Visual Slippages between the Picture Plane and the Painting Surface

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  • Title: Visual Slippages between the Picture Plane and the Painting Surface: Richard Estes’ Double Self-Portrait (1976)
  • Author(s): Donal Moloney
  • Publisher: Common Ground Research Networks
  • Collection: Common Ground Research Networks
  • Series: The Arts in Society
  • Journal Title: The International Journal of the Arts in Society: Annual Review
  • Keywords: Painting, Picture Plane, Painting Surface, Scopic Regime, Cartesian perspectivalism, Twofoldness, Lacanian gaze, Richard Estes
  • Volume: 12
  • Issue: 1
  • Year: 2017
  • ISSN: 1833-1866 (Print)
  • ISSN: 2473-5809 (Online)
  • DOI: https://doi.org/10.18848/1833-1866/CGP/v12i01/1-13
  • Citation: Moloney, Donal. 2017. "Visual Slippages between the Picture Plane and the Painting Surface: Richard Estes’ Double Self-Portrait (1976)." The International Journal of the Arts in Society: Annual Review 12 (1): 1-13. doi:10.18848/1833-1866/CGP/v12i01/1-13.
  • Extent: 13 pages

Abstract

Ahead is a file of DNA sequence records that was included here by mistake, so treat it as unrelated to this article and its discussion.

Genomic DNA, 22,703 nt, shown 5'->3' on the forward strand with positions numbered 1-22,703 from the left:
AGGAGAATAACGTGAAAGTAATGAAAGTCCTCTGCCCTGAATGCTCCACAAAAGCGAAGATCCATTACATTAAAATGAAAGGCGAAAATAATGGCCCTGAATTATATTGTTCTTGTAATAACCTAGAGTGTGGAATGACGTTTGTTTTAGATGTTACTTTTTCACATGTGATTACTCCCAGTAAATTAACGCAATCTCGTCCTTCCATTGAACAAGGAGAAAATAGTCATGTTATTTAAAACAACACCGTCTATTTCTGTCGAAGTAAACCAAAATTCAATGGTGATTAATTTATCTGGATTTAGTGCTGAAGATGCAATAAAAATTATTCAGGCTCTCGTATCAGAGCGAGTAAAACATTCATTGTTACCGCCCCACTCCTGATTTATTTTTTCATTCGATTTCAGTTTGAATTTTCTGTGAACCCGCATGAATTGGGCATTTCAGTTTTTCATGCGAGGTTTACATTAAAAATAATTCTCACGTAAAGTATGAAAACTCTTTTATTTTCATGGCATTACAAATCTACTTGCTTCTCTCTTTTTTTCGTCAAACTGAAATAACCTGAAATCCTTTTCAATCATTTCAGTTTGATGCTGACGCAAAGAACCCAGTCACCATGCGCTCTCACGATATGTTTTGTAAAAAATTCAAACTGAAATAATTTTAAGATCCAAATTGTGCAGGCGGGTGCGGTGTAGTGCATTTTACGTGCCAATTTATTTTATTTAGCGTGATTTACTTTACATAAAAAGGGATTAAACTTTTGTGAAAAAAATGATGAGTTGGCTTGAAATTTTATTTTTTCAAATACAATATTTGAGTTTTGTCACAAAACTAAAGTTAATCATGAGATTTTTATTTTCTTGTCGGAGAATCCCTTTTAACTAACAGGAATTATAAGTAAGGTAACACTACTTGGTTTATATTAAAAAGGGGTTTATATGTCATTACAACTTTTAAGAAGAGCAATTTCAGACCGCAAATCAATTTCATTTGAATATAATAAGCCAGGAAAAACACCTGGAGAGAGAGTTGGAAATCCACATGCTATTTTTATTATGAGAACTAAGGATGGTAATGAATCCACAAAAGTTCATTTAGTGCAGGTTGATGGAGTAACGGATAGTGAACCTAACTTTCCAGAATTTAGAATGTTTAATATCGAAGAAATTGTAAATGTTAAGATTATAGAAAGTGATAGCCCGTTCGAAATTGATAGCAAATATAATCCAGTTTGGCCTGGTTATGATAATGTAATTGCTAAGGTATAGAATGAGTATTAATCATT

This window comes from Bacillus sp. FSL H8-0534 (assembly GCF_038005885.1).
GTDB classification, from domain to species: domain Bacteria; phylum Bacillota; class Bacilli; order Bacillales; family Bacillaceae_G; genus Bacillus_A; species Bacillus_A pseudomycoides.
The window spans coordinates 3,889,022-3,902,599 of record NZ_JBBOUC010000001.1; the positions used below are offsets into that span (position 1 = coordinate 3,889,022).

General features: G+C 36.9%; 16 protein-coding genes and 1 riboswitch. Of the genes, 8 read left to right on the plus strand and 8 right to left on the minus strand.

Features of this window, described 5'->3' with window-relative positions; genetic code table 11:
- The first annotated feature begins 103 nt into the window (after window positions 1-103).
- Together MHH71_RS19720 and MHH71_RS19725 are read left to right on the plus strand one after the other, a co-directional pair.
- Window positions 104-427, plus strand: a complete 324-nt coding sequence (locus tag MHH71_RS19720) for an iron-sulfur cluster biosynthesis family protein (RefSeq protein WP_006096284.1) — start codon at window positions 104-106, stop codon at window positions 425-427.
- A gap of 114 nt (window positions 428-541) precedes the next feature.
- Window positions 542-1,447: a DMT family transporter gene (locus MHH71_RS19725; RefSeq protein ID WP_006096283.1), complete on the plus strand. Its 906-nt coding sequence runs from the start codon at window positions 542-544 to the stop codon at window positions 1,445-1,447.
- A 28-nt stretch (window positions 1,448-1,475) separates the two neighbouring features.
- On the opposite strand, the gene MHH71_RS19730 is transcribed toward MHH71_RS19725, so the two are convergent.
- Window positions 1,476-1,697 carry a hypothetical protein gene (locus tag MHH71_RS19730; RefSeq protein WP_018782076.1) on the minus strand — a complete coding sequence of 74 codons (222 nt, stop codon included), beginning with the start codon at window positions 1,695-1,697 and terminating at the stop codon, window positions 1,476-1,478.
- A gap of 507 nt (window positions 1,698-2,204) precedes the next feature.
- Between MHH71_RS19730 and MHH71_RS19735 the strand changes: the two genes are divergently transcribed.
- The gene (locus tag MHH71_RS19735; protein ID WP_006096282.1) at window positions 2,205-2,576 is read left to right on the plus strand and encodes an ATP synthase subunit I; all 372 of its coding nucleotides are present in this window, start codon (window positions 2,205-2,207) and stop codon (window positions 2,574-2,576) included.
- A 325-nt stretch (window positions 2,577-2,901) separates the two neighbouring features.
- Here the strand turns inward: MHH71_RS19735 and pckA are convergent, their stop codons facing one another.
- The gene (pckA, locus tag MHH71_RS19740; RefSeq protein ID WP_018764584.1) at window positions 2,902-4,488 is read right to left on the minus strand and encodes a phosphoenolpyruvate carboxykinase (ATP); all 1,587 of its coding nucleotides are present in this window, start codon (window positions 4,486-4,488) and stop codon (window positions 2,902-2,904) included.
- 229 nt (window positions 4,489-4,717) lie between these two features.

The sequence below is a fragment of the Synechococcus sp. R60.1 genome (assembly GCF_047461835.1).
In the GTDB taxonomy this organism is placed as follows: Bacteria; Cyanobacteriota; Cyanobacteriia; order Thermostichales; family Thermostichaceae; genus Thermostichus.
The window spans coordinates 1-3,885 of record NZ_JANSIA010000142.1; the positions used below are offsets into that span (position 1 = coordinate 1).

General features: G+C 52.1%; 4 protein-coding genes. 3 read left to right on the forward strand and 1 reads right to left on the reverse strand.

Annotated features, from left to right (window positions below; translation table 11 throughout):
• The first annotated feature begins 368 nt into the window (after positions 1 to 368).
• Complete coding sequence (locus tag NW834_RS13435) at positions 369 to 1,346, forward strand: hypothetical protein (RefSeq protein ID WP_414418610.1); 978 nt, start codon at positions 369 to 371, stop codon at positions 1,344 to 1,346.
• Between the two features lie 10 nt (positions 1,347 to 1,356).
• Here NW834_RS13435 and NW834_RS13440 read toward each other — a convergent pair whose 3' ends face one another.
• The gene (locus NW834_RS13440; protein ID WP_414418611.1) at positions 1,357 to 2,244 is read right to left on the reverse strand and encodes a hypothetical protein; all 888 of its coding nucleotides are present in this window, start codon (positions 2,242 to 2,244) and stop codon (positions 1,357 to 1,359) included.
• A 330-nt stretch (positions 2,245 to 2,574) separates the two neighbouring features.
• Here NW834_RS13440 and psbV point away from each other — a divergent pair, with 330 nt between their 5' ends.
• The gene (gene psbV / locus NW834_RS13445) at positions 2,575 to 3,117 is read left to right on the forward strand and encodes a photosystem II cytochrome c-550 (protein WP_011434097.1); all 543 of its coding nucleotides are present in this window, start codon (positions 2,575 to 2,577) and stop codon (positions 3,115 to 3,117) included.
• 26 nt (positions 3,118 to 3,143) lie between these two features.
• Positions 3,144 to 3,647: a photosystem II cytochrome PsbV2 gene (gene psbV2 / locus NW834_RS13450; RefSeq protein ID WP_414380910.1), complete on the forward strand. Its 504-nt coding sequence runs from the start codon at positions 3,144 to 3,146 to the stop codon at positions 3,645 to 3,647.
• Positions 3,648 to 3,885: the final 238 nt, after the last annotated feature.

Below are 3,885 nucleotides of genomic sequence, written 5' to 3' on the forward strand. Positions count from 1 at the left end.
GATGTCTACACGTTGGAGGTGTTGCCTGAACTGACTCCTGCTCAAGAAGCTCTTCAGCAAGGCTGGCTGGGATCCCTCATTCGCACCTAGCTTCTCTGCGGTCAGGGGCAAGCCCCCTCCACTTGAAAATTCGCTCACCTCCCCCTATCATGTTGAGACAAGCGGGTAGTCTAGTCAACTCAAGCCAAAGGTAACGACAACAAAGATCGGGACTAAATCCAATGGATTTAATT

This article focuses on a particular visual slippage that may occur at the point where the picture plane and the painting surface might intersect in Richard Estes’ “Double Self Portrait.” Firstly, I draw on one specific scopic regime, Cartesian perspectivalism, and, in particular, Leon Battista Alberti’s concept of the picture plane as an “open window” (Alberti 1967, 56). Secondly, I investigate how Richard Wollheim’s concept of twofoldness and Hal Foster’s writing on the Lacanian gaze might facilitate visual slippages between different scopic regimes associated with representational painting such as Estes’ (Wollheim 1980; Foster 1996). Throughout this article, I look at how aspects of Cartesian perspectivalism, twofoldness and the Lacanian gaze might combine to form amalgamations of scopic regimes within a scopic field. This serves as a foundation for my hypothesis that there may be a particular oscillation between different ways of looking contained within Estes’ ‘Double Self-Portrait”: looking through the surface, looking across the surface and a form of being looked at from inside the surface.